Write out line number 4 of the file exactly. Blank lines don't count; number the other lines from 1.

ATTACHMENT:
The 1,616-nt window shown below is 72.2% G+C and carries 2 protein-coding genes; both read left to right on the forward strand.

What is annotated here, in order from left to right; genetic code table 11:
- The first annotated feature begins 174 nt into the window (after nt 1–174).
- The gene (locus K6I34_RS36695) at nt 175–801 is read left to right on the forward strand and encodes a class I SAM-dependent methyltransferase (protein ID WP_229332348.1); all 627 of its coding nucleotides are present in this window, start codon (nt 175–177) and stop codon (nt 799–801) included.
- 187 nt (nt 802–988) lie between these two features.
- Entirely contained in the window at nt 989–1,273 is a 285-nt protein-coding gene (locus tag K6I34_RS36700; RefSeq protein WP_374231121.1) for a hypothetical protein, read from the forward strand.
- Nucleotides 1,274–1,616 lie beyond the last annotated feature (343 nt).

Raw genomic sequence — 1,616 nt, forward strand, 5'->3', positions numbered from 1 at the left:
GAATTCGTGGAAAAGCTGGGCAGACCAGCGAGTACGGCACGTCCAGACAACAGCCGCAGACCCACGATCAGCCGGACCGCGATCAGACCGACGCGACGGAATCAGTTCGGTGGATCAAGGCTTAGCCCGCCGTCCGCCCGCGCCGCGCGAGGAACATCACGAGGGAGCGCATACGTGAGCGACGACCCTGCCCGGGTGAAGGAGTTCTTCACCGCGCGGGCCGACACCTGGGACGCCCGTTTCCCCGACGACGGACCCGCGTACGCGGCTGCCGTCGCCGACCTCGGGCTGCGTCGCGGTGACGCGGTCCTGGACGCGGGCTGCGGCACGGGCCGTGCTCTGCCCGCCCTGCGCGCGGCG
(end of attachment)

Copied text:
- The gene (locus K6I34_RS36695) at nt 175–801 is read left to right on the forward strand and encodes a class I SAM-dependent methyltransferase (protein ID WP_229332348.1); all 627 of its coding nucleotides are present in this window, start codon (nt 175–177) and stop codon (nt 799–801) included.